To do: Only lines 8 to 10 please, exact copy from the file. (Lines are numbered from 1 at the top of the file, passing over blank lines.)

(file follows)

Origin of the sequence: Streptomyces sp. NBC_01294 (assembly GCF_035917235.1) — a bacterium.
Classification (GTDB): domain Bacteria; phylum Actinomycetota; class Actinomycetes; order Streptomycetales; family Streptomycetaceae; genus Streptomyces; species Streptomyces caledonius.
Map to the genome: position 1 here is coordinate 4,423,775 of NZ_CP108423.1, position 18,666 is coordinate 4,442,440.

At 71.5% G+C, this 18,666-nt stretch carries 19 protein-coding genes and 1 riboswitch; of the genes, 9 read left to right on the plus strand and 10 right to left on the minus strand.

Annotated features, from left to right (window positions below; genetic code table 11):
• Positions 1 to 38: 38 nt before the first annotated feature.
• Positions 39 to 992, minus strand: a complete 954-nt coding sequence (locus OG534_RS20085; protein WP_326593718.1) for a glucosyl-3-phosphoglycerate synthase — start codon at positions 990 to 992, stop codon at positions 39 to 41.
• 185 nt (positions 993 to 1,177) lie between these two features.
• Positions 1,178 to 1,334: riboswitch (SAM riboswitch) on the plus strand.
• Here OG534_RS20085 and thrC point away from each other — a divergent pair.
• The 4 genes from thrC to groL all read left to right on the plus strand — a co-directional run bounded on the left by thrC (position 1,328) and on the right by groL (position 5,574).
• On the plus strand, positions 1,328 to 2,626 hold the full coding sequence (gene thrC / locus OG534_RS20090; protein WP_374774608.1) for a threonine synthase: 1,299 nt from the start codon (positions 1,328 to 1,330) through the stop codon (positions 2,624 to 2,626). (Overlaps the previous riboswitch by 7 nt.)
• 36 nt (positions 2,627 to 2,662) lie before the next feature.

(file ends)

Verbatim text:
• 185 nt (positions 993 to 1,177) lie between these two features.
• Positions 1,178 to 1,334: riboswitch (SAM riboswitch) on the plus strand.
• Here OG534_RS20085 and thrC point away from each other — a divergent pair.